Belcarra Regional Park and Buntzen Lake Recreation Area are both located in Port Moody, directly across Burrard Inlet from Barnet Marine Park. In hot months the beaches at Belcarra’s Sasamat Lake and at nearby Buntzen Lake are so popular that park information signs will tell you if Belcarra and Buntzen are full. You can probably sense this on a hot day before you even leave the house. On weekends, unless you get an early start for their beaches, look elsewhere for a destination.

Once at Sasamat Lake, follow the signs to White Pine Beach. There’s plenty of parking here on a benchland above the sandy beach. There’s one critical difference between this beach and nearby Buntzen Lake: although the sun shines equally warm on both, the water in Buntzen is far colder than in Sasamat.

The Sasamat Lake Loop Trail (easy; 1.5 miles/2.5 km return) circles Belcarra’s Sasamat Lake. Follow it around from White Pine Beach as it leads south to a floating boardwalk that crosses the lake. Two small docks for fishing and swimming are located along the walkway. The road that leads to the heart of Belcarra Park begins just before Sasamat Lake. Follow the signs to reach the main parking area. Detailed maps of Belcarra Regional Park are available year-round from the park’s concession stand nearby.

Belcarra has a tradition of being a summer picnic destination. Boats once brought day trippers from Vancouver’s Coal Harbour to Belcarra for the day. Belcarra’s picnic area has reservable picnic shelters and even a reservable wharf. Call 604-432-6352 for more information. Admiralty Point Trail (easy; 3 miles/5 km return) begins from the main parking lot and heads south through second-growth forest and over a naturally cobblestoned trail to several good viewpoints. A 30-minute walk will have you at Admiralty Point and the Maple Beach picnic area. Even on cloudy days you’ll find the open shoreline on Burrard Inlet is bright. Rocky outcroppings occur at points like Cod Rock, a perfect place to sit and watch the tide. Besides the view of Barnet and Mount Burnaby, you can also see Cates Park and Deep Cove to the west, and Mount Seymour rising above the entrance to Indian Arm, a fjord that stretches 11 miles (18 km) north.

Cod Rock Trail (moderate; 4 miles/7 km return) leads inland through tall second-growth forest from Cod Rock to Sasamat Lake and links with the Sasamat Lake Loop Trail. Yet another pathway, the Jug Island Trail (moderate; 3 miles/5 km return), begins beside the covered picnic shelter in the heart of the park. Much of the way along the trail is either up or downhill, with a series of wooden staircases for assistance in the steepest sections. Although there are few views along the way, there is a branch of the trail that leads out to an opening beside Bedwell Bay. From here you look east to the slopes of Eagle Ridge and the broad flank of Coquitlam Mountain. Depending on your pace it will take you between 30 and 45 minutes to reach pleasant cobble-and-sand Jug Island Beach from the Belcarra picnic grounds. (Jug Island actually lies offshore at the north end of a narrow peninsula.)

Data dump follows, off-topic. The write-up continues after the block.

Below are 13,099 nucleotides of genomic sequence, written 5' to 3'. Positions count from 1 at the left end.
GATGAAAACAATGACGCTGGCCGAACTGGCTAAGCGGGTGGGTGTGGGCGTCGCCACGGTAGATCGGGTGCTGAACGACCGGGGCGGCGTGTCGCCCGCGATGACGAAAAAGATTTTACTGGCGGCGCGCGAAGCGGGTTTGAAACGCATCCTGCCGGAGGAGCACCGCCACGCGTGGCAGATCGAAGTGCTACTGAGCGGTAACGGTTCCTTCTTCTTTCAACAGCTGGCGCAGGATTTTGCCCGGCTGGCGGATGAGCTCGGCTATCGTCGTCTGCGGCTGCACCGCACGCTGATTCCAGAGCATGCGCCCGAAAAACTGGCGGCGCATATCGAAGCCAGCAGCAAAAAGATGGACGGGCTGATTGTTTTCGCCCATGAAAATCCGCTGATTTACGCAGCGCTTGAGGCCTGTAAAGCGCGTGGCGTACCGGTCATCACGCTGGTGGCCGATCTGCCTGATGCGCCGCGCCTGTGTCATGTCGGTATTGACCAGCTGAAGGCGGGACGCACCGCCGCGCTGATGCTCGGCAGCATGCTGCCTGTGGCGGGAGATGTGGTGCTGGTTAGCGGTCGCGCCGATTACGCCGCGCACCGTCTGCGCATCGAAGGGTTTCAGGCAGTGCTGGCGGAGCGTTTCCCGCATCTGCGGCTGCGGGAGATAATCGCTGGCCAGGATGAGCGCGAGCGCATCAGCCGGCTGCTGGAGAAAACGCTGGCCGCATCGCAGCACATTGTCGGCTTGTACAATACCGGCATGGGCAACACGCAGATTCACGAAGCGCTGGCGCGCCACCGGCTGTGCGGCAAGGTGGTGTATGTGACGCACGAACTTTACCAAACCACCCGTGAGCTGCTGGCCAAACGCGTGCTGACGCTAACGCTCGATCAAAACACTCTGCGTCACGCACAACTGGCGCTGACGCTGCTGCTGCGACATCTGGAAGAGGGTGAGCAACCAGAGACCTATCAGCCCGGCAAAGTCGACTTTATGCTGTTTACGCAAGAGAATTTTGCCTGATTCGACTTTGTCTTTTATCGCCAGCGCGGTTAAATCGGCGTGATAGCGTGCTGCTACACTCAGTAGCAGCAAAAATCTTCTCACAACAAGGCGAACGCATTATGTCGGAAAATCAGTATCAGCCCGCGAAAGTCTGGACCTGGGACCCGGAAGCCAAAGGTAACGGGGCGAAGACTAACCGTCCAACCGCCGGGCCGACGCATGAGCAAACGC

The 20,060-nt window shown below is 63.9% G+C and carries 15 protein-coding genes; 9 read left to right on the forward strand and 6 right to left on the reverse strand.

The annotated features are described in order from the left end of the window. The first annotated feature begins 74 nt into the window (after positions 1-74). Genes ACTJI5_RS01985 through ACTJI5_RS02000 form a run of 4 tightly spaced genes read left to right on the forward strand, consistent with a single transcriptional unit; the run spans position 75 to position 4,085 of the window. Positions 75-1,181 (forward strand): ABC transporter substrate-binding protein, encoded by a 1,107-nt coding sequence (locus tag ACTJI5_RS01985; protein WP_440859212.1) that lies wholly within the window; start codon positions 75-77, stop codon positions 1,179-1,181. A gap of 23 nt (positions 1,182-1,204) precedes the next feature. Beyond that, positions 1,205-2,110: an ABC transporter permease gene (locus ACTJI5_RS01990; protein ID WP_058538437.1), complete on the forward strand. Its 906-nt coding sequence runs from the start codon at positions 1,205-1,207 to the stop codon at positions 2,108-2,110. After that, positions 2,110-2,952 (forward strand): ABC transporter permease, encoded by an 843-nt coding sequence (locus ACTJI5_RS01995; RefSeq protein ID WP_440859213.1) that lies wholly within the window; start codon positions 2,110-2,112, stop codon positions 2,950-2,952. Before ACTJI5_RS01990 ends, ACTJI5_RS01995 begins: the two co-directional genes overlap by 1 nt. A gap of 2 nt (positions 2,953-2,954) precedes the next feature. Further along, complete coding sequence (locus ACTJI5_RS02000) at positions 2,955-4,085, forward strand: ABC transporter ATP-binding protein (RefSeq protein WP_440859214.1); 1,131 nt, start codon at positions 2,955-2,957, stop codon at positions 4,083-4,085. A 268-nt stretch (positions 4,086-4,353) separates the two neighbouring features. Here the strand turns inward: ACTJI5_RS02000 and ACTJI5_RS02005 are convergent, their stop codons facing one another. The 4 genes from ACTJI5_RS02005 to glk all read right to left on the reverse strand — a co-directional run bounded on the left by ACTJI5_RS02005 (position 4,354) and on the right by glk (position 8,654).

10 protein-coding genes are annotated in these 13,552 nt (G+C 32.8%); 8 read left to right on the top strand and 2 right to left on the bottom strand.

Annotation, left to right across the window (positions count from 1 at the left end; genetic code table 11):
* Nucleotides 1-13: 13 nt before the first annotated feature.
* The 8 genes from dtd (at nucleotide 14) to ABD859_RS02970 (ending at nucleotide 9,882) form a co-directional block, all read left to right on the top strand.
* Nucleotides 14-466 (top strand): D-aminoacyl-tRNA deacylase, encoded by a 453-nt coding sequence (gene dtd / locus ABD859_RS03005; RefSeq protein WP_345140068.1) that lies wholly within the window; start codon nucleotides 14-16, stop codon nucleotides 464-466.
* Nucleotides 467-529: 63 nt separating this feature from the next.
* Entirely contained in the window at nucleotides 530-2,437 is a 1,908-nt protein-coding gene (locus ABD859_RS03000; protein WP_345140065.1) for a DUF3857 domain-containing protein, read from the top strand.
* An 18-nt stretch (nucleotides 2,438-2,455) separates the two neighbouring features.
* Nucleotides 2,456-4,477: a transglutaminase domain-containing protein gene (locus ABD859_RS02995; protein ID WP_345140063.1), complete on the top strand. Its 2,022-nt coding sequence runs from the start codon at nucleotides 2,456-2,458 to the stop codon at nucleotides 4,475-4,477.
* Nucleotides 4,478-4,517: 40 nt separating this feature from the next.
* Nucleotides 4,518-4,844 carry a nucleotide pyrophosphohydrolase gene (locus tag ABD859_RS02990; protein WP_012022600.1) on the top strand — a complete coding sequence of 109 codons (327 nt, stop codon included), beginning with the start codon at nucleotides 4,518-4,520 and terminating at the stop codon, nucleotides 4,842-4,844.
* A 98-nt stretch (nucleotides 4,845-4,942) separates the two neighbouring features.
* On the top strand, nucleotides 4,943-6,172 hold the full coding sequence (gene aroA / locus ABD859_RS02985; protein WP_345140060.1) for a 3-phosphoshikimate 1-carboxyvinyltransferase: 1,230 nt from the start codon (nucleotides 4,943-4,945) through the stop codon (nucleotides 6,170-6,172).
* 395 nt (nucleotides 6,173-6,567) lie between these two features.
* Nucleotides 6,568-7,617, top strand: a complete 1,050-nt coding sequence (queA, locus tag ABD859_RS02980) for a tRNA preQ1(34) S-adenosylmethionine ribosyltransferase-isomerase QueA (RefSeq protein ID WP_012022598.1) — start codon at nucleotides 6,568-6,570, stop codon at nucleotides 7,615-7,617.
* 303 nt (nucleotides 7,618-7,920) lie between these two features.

On a calm day, canoeists and paddlers can paddle over to explore the area around Belcarra’s Admiralty Point. Just be mindful of the occasional large freighter that may be gliding slowly into one of the nearby oil terminals.

Belcarra is the place to head for underwater exploration in Indian Arm. As well as wading in from the beach beside Belcarra’s pier, there’s a small street-end park at Whiskey Cove on Coombe Road where divers also put in, located a 5-minute walk east of the picnic area. Other popular dive sites include nearby Indian Arm Marine Provincial Park’s Racoon and Twin Islands. Farther up Indian Arm, Croker Island, a proposed regional park, is yet another.

Anglers and crabbers use the dock at Belcarra as an excuse to spend some time in the outdoors. Water quality is often suspect, especially for its effect on bottom feeders, but this doesn’t keep fishermen from enjoying their catch.

From Burnaby or Coquitlam it will take you 30 minutes to drive around the east end (Port Moody) of Burrard Inlet to reach Belcarra Regional Park and buntzen Lake Recreation Area. Follow Hastings Street east through Burnaby to its junction with the Barnet Highway, then east to Port Moody. As you enter Port Moody, turn left onto St. John’s Street; six stoplights later, turn left again onto well-marked Ioco Road. Ioco Road soon turns left at an intersection marked by a green GVRD sign pointing the way to Belcarra. The route to Buntzen lies straight ahead at this well-marked intersection along Heritage Mountain Road. Note: There is no public parking in the village of Belcarra, so it is imperative to follow the road that leads to the park’s main parking area.

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